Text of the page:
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Adding More Columns

We're close to making the genus page dynamic - but it has a few fields that we don't have yet - like sub family, number of known species, and fun fact.

Let's add these... and be as lazy as possible when we do it! In Genus, create the properties first: private $subFamily, private $speciesCount and private $funFact:

81 lines src/AppBundle/Entity/Genus.php
... lines 1 - 10
class Genus
{
... lines 13 - 27
private $subFamily;
... lines 29 - 32
private $speciesCount;
... lines 34 - 37
private $funFact;
... lines 39 - 79
}

Now, just do the same thing we did before: bring up the "Code"->"Generate" menu - or command+N on a Mac - select "ORM Annotation" and choose all the fields to generate the Column annotations above each:

81 lines src/AppBundle/Entity/Genus.php
... lines 1 - 10
class Genus
{
... lines 13 - 24
/**
* @ORM\Column(type="string")
*/
private $subFamily;
/**
* @ORM\Column(type="integer")
*/
private $speciesCount;
/**
* @ORM\Column(type="string")
*/
private $funFact;
... lines 39 - 79
}

These tries to guess the right field type - but it's not always right. speciesCount should clearly be an integer - set it to that. For a full-list of all the built-in Doctrine types, check their docs. The most important are string, integer, text, datetime and float.

Next, head to the bottom of the class to create the getter and setter methods. But wait! Realize: you might not need getters and setters for every field, so only add them if you need them. We will need them, so open "Code"->"Generate" again and select "Getters and Setters":

81 lines src/AppBundle/Entity/Genus.php
... lines 1 - 10
class Genus
{
... lines 13 - 49
public function getSubFamily()
{
return $this->subFamily;
}
public function setSubFamily($subFamily)
{
$this->subFamily = $subFamily;
}
public function getSpeciesCount()
{
return $this->speciesCount;
}
public function setSpeciesCount($speciesCount)
{
$this->speciesCount = $speciesCount;
}
public function getFunFact()
{
return $this->funFact;
}
public function setFunFact($funFact)
{
$this->funFact = $funFact;
}
}

And that's it! Create the properties, generate the annotations and generate the getters and setters if you need them.

Updating the Table Schema

Now, can we tell Doctrine to somehow alter the genus table and add these columns? Absolutely. In fact, it's one of the most incredible features of Doctrine.

In the terminal, run:

./bin/console doctrine:schema:update --dump-sql

Look familiar? That's the same command we ran before. But look: it actually says, "ALTER TABLE genus" add sub_family, species_count, and fun_fact. This is amazing. It's able to look at the database, look at the entity, and calculating the difference between them.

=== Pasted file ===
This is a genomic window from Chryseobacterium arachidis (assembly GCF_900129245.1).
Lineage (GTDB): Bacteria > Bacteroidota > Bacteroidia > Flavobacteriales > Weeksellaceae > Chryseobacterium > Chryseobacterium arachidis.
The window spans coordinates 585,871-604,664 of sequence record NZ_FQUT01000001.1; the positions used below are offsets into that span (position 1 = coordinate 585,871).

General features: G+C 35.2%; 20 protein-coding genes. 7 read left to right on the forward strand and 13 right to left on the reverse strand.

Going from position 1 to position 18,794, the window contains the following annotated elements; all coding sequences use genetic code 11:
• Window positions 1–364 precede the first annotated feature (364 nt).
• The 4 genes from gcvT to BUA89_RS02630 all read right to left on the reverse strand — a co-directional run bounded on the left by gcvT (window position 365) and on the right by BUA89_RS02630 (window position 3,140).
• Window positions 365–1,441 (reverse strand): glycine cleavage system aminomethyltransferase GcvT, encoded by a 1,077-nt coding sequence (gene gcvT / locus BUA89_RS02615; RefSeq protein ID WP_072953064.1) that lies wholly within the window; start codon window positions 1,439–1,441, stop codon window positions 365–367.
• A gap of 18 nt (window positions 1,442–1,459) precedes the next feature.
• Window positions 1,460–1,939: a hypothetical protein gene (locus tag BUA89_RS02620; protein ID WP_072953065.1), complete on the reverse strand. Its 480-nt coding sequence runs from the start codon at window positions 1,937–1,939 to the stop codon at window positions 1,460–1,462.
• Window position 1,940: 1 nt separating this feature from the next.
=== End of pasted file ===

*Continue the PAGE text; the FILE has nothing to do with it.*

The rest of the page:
So if we were to run this with --force, it would run that query and life would be good. Should we do it? No! Wait, hold on!

It would work. But imagine our app was already deployed and working on production with the first version of the genus table. When you deploy the new code, you'll need to run this command on production to update your table.

And that'll work 99% of the time. But sometimes, the query might not be perfect. For example, what if I rename a property? Well, this command might drop the existing column and add a new one. All the data from the old column would be gone! The point is: running doctrine:schema:update is just too dangerous on production.

But, we're going to replace it with something just as good.

Leave a comment!

  • 2017-07-14 Victor Bocharsky

    Hey Juan,

    This's a PHPDoc annotation, check it out here: https://www.phpdoc.org/docs... . You can totally delete it if you don't need, but probably you just want tweak it a bit, for example, change "mixed" to string if you know that the field always should be a string. First of all, it helps for other developers who will work with your code, because it's kind of documentation - developers will know that the value you pass to the method is supposed to be a *string*, not object, integer, etc. The second, which I love a lot, is that IDEs like PhpStorm start hinting you types of arguments for those functions, i.e. when you call this method - PhpStorm will hint you that the argument should be a string, integer, or whatever you in that annotation and even will show a warning if the type is not corresponded that annotation. So using those annotations is good, but sometimes it's redundant when you use typehints, because in this case PhpStorm can resolve it by itself.

    Cheers!

  • 2017-07-14 Juan Nicol├ís

    Hi teacher, when I create the getters and setters (with PHPStorm), comments with @param mixed $variable is created, what does mean? can I delete them? how I can disable that in PHPStorm?

    Thanks!

  • 2016-12-14 weaverryan

    Awesome! So glad - and thanks for the feedback :)

  • 2016-12-13 Huy Nguyen

    Great, this symfony3 course is better for beginners like me than the symfony2 course, i tried the symfony2 first and it was a bit fast